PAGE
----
Flashcards in Lec 8 TB Deck (27):
What is morphology of mycobacterium tuberculosis?
aerobic rod-shaped bacterium
not dyed by gram stain
What is pathogenesis of TB infection?
- primarily intracellular
- slow growth rate
- induces granulomatous response in normal host
How is TB transmitted?
small aerosol droplets w/ close contact
not transmitted by fomites [articles of clothing, eating utensils]
What happens in primary TB infection?
- droplets containing mycobacteria reach alveoli --> develop primary Ghon lesion
- alveolar macrophages are defense
- organism spreads via hilar lymph nodes via lymphatics = Ghon complex or travels via blood stream
in majority of pts, body's defense mech controls and limits primary infection
Which pts are at risk for having clinially apparent primary TB?
- medications [immunotherapy, immune suppressant]
What is delayed hypersensitivity in TB?
- develops a few wks after primary infection
- cell mediated immunity
hallmark = development of granulomas + can have caseous necrosis + multinucleated giant cells
high Ca deposition here is why it shows up
How is granuloma formed?
alveolar macrophage in contact with TB --> sends out cytokines to recuit T cells
IFN-gamma and TNF-alpha are important in development
IFN-y by T cells; TNF-a by macrophage
What is latent TB? how likely does it happen?
small number of TB organisms remain in granuloma in latent state
can develop reactivation
- over lifetime ~10% of normal immune with latent TB develop reactivation; [5% within 2 yrs; 5% after that]
- if HIV = 10% PER YEAR
When does skin test conversion develop?
What does TB skin test test? Who gets false pos/neg?
- put small amount of purified protein [PPD] from TB intradermally
- those with acquired cell immunity to TB will get swelling at injection site
- does not distinguish between active TB and previous infection
false positive if past infection with other not tuberculous mycobacteria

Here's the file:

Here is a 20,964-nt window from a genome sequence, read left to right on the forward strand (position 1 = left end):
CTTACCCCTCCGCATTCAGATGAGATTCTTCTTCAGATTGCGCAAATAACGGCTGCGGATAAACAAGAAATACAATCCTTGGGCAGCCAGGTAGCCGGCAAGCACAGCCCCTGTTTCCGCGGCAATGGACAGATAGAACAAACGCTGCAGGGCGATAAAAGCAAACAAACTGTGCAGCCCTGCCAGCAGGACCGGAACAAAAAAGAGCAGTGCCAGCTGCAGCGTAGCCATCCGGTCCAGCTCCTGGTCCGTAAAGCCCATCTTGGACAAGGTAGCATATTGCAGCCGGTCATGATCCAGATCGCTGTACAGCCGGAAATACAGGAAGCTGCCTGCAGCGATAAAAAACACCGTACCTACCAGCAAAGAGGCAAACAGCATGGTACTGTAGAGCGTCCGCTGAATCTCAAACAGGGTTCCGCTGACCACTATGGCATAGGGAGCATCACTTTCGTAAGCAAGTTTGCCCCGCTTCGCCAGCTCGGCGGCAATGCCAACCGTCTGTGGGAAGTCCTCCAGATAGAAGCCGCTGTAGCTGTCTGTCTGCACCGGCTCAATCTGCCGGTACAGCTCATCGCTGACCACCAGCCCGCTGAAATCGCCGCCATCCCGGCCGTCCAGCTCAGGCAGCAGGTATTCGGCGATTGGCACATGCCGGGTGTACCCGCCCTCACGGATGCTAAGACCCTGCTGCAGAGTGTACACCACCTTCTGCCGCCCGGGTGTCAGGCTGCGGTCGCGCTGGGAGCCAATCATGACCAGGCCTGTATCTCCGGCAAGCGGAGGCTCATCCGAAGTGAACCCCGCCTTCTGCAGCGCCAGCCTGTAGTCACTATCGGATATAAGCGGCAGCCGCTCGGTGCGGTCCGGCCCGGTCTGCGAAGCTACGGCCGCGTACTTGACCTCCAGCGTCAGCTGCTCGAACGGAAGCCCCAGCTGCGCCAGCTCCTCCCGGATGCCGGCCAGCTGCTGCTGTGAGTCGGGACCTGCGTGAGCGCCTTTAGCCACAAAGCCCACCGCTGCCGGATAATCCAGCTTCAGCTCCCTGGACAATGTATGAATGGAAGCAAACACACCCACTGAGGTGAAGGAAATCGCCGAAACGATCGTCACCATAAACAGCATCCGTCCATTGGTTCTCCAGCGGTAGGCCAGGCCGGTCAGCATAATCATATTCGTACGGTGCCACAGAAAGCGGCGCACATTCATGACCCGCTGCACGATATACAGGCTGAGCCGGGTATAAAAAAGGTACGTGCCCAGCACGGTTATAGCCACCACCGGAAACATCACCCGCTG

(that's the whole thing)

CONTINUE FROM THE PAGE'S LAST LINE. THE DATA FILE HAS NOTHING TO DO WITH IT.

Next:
false negative if depressed cell immunity
What is interferon gamma release assay [IGRA]?
take blood + expose to antigens specific to TB --> cells process it and measure IFN-gamma presented by T cells
helps with false positives but not false negatives
What is definition latent tuberculous infection?
+ PPD or +IGRA but no evidence of active disease
WHat is defintion TB disease aka active TB?
presence of clinically active disease in 1 or more organ systems ideally with confirmation of diagnosis by isolation of organism
What is defintion primary TB?
disease after initial exposure
What is definition primary progressive TB?
primary diease that has not been controlled by immune defense mech --> continues to be active beyond point at which delayed hypersensitivity has developed
What is reinfection TB?
disease in previously infected person results from exposure to another source of organisms
How does TB spread in body?
- during primary infection via blood stream
- can also spread hematogenously to other parts of lung
What are characteristic location of reactivation TB?
apical regions of upper lobes b/c less perfused + high PO2 = good for survival
and less so--> superior segment of lower lobes
What are clinical feature of TB?
- consumption = weight loss, wasting, loss of appetite
- fatigue, low fever, night sweats
- scarring and loss of lung tissue but resp function generally preserved
pulm symptoms: cough, sputum, hemoptysis
usually insidious rather than acute onset
What do you see in chest radiograph from primary TB?
nonspecific infiltrate often in lower lobes
hilar lymphe node enlargement
when primary disease heals --> small calcified lesions
What do you see in reactivation TB on chest radiograph?
apical/posterior segments of upper lobes more affected
infiltrates, cavities, nodules, scarring, contraction
What is miliary TB?
progressive widely disseminated hematoenous spread of TB
can arise as result of progressive primary infection or via reactivation
How do you diagnose TB?
- stain smears from sputum
- nucleic acid amplification
What is treatment for TB?
need for ~6 months
Why do you have to test for latent TB before starting anti-TNF
to make sure you don't give anti-TNF which inhibits granuloma formation
WHat is most common organism of atypical mycobacteria?
mycaobacterium avium complex [MAC]